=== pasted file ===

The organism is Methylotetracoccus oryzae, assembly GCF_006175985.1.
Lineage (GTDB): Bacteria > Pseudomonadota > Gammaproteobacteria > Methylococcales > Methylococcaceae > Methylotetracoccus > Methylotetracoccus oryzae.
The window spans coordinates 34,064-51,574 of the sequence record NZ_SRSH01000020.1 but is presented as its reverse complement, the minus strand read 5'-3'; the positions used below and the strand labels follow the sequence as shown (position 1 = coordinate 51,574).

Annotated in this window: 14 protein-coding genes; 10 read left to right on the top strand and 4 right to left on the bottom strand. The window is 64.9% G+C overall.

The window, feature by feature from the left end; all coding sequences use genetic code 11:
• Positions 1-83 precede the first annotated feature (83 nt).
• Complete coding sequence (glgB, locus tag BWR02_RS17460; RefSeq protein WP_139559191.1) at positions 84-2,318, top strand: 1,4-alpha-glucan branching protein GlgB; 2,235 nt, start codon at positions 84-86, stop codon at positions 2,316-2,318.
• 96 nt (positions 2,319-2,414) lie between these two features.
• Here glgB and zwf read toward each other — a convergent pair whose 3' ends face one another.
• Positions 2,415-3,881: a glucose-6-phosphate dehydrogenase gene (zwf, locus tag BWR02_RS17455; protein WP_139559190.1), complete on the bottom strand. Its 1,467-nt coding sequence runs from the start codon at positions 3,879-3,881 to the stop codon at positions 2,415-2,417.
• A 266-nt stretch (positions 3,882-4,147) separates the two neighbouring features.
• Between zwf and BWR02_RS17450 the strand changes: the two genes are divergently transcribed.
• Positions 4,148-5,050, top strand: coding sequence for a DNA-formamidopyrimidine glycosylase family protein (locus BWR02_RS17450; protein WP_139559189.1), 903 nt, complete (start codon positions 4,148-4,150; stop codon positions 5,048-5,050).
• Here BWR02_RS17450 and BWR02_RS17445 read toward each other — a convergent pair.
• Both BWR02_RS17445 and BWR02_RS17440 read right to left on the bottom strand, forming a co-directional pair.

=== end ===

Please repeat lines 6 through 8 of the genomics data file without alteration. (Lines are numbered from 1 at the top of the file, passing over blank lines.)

• Positions 1-83 precede the first annotated feature (83 nt).
• Complete coding sequence (glgB, locus tag BWR02_RS17460; RefSeq protein WP_139559191.1) at positions 84-2,318, top strand: 1,4-alpha-glucan branching protein GlgB; 2,235 nt, start codon at positions 84-86, stop codon at positions 2,316-2,318.
• 96 nt (positions 2,319-2,414) lie between these two features.